Do you hate networking? Does it feel slimy to you? I’m the same. I love making new friends and meeting interesting people, but I hate approaching people only to see how they can help me.
Become the Person People Want to Meet
If you have nothing to offer, people won’t want anything from you, so they won’t want to talk to you. Everyone wants to know what they get out of every conversation. It’s sad but it’s true. I imagine you’re only reading this because you want to know some networking tips, right?
If you build expertise in a subject, then anyone interested in that subject will be interested in what you have to say. Grant says this is just human nature.
If you want to know what it’s like to live in France, you ask your friend who lived in France for a year. They are someone you see as an expert on living in France.
So if you master a skill or become an expert on a topic, people who know this will seek your opinions and recommend you to others, so your network builds without you doing any slimy self-promotion.
Grant cites a study in this episode where the radiologists in a hospital that were the most knowledgeable in radiology made more friends in the first 9 months of working at a new hospital and went on to have better job roles than their less expert peers.
The second part seems obvious, but think of your workplace, I bet you have or have had terrible managers who got promoted for being an expert in their previous job. Sadly, being a subject matter expert doesn’t make you a great manager though.
What Kinds of Connections do People Make?
Grant describes 2 levels of connection:
- Low Level: These tend to be transactional in nature. You do something for me, I’ll do something for you. You both get something, but a meaningful friendship doesn’t form.
- Deep: You will help this person, even if you get nothing in return because you either care about them or share some core values with them. Maybe they want to save the turtles, you also want to save the turtles, so you are happy to help them. Or maybe they’re your mum and you would do anything for her.
I’m at a Networking Event, What Do I Do?
Networking events sound intimidating. Imagine a bunch of suits grinning, boasting about where they summer and handing out pristine business cards. Sounds hideous.
In reality, this does not have to be the case. Just approach the event as a way to meet some interesting people in your field or a field you want to be a part of. Simple.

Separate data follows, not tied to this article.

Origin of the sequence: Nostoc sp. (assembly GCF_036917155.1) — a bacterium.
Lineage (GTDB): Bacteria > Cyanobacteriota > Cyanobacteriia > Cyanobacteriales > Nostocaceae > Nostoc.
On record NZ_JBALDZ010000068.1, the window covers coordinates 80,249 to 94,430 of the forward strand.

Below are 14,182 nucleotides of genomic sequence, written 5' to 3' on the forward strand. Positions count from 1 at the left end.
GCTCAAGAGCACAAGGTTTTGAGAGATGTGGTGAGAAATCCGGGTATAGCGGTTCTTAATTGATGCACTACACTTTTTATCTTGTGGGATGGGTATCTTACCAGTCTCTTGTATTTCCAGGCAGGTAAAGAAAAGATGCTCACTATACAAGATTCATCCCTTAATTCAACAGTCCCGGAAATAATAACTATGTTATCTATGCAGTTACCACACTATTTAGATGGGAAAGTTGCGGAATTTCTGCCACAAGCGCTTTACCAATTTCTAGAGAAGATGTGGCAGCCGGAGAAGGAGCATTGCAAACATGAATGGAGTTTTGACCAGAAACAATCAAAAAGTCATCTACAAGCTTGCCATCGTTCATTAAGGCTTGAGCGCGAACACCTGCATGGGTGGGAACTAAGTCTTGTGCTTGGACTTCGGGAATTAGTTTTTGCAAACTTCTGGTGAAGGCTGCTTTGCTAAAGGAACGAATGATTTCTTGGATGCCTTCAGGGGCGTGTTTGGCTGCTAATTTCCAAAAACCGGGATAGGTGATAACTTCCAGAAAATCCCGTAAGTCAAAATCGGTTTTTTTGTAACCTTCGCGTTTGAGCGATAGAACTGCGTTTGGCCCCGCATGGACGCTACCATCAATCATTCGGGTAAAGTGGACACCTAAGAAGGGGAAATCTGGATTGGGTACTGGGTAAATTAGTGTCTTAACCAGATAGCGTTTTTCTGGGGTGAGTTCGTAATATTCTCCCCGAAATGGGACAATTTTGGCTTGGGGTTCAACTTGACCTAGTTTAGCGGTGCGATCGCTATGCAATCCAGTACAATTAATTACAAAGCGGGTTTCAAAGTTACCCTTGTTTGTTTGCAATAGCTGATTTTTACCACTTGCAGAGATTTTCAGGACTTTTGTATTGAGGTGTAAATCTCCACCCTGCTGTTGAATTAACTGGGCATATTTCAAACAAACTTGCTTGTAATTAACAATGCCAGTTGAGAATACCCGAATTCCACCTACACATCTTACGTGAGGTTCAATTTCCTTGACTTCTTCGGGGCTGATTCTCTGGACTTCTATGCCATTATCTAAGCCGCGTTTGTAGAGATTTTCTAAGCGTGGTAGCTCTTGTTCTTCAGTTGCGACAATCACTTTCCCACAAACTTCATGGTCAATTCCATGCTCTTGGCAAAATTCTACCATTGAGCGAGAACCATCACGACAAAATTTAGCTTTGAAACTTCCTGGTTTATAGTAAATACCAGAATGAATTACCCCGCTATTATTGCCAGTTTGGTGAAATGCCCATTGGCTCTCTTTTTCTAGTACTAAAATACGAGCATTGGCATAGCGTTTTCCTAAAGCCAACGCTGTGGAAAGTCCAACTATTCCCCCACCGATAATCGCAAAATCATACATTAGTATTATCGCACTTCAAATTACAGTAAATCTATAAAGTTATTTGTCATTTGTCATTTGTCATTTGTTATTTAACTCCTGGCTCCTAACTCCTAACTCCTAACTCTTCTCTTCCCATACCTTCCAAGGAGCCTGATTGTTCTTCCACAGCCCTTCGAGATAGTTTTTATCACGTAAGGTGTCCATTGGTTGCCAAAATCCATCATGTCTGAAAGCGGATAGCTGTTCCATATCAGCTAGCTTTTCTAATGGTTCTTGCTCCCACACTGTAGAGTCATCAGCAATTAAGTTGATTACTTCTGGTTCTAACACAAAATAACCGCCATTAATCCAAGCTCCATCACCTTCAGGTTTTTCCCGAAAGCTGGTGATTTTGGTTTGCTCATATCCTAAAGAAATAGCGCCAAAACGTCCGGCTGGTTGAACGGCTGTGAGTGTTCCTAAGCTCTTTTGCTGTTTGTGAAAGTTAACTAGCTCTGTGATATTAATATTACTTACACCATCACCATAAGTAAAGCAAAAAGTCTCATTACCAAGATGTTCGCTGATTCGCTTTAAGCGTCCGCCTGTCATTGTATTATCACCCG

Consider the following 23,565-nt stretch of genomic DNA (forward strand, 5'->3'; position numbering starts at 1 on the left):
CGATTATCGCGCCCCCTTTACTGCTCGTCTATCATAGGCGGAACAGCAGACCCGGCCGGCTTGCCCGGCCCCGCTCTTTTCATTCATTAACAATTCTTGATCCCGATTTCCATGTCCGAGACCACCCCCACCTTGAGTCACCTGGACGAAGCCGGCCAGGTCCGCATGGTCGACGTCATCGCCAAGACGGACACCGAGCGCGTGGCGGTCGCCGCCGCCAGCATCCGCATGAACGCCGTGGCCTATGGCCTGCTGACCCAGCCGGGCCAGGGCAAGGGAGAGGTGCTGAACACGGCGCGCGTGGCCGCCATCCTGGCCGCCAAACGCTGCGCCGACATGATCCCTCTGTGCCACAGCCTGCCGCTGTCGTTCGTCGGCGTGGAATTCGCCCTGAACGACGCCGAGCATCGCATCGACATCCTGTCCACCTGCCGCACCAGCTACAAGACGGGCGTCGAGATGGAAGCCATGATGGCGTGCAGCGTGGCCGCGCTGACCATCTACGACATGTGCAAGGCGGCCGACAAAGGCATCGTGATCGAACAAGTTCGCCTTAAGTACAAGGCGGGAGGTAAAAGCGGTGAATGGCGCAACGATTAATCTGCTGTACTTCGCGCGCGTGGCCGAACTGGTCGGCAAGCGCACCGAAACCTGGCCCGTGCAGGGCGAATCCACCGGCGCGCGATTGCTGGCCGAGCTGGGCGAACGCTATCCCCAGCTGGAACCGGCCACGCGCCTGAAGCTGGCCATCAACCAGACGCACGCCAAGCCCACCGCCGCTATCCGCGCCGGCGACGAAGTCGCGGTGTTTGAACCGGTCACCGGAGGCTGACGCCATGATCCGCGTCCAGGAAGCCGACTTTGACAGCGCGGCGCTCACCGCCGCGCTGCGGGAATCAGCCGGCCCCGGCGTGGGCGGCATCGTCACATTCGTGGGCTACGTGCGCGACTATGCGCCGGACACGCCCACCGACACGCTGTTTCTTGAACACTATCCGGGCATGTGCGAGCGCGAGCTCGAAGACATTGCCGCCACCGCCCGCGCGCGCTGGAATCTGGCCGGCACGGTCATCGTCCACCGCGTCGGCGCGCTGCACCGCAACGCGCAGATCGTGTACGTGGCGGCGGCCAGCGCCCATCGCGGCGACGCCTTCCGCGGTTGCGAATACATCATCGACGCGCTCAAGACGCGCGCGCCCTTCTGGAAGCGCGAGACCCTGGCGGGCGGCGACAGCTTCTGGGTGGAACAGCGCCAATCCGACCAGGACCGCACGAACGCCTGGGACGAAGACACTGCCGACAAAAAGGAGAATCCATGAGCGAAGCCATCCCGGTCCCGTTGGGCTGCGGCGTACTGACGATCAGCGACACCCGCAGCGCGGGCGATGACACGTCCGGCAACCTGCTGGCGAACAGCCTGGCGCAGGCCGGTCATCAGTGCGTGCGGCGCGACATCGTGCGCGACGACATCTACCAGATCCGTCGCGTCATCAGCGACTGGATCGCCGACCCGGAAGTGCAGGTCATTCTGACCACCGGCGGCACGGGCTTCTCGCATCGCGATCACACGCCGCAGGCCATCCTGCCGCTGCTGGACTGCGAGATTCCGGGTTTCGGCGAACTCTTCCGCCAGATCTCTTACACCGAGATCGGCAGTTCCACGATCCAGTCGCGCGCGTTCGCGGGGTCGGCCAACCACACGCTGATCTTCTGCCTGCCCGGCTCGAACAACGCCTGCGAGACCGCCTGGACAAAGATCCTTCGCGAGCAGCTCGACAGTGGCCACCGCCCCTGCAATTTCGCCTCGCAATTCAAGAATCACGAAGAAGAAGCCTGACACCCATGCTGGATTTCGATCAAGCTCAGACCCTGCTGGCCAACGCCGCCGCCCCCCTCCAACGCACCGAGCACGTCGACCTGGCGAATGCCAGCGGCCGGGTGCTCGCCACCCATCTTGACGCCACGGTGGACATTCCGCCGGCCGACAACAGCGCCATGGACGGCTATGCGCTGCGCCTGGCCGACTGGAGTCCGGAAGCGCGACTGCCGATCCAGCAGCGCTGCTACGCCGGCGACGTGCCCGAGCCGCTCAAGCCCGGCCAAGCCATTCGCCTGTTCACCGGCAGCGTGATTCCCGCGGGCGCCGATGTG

Quality Over Quantity
You are better off aiming to have 1 or 2 quality conversations. People don’t remember the person who handed them a business card then disappeared the rest of the night.
People do remember the amazing story they heard about your travels through Iceland or the new system you started at work that saved thousands of pounds in admin time.
Be a “mini-helper”
“So what do you do?”. This is the most boring question. You will probably bore yourself by the end of the night if you keep asking it. Instead, ask what problems they are trying to solve.
If you can solve it in 5 minutes, you have made a meaningful connection at next to no trouble to yourself.
If you can’t help, maybe you know someone who can. The value you added then, is the introduction. Now you have made 2 people happy, the person who’s problem will be solved and the person in your network who you just helped meet a new connection.
Give More Than You Take
Grant actually has a whole book about this topic, I highly recommend it and may even do a post about it one day.
Focus on what you can give to other people.
Don’t match them.
Don’t take too much.
The more you give, the more people will value you. The trick is to actually care, people can sense insincerity. So don’t fake it if you don’t care, just don’t do that thing. Do something you do care about instead.
Do you hate networking? Have any of these tips made it seem less horrible? Let me know in the comments below.